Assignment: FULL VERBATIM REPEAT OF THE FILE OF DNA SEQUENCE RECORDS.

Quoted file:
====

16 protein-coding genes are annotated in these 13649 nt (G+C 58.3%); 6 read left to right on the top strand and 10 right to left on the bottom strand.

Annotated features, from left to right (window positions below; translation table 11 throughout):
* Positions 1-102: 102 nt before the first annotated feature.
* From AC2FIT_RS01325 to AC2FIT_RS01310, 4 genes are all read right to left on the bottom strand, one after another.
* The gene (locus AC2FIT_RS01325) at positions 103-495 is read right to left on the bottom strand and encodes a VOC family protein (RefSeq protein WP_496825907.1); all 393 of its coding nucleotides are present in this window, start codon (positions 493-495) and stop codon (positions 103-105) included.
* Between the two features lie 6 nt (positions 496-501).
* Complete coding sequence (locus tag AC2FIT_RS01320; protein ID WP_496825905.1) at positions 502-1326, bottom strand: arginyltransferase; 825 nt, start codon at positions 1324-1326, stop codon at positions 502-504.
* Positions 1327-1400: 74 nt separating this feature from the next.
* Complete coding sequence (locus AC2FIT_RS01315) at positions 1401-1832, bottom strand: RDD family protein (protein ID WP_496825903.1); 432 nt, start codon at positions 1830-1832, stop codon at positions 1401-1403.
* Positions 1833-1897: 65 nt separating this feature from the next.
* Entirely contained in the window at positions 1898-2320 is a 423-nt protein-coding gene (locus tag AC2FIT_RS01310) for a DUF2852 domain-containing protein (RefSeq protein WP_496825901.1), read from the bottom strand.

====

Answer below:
16 protein-coding genes are annotated in these 13649 nt (G+C 58.3%); 6 read left to right on the top strand and 10 right to left on the bottom strand.

Annotated features, from left to right (window positions below; translation table 11 throughout):
* Positions 1-102: 102 nt before the first annotated feature.
* From AC2FIT_RS01325 to AC2FIT_RS01310, 4 genes are all read right to left on the bottom strand, one after another.
* The gene (locus AC2FIT_RS01325) at positions 103-495 is read right to left on the bottom strand and encodes a VOC family protein (RefSeq protein WP_496825907.1); all 393 of its coding nucleotides are present in this window, start codon (positions 493-495) and stop codon (positions 103-105) included.
* Between the two features lie 6 nt (positions 496-501).
* Complete coding sequence (locus tag AC2FIT_RS01320; protein ID WP_496825905.1) at positions 502-1326, bottom strand: arginyltransferase; 825 nt, start codon at positions 1324-1326, stop codon at positions 502-504.
* Positions 1327-1400: 74 nt separating this feature from the next.
* Complete coding sequence (locus AC2FIT_RS01315) at positions 1401-1832, bottom strand: RDD family protein (protein ID WP_496825903.1); 432 nt, start codon at positions 1830-1832, stop codon at positions 1401-1403.
* Positions 1833-1897: 65 nt separating this feature from the next.
* Entirely contained in the window at positions 1898-2320 is a 423-nt protein-coding gene (locus tag AC2FIT_RS01310) for a DUF2852 domain-containing protein (RefSeq protein WP_496825901.1), read from the bottom strand.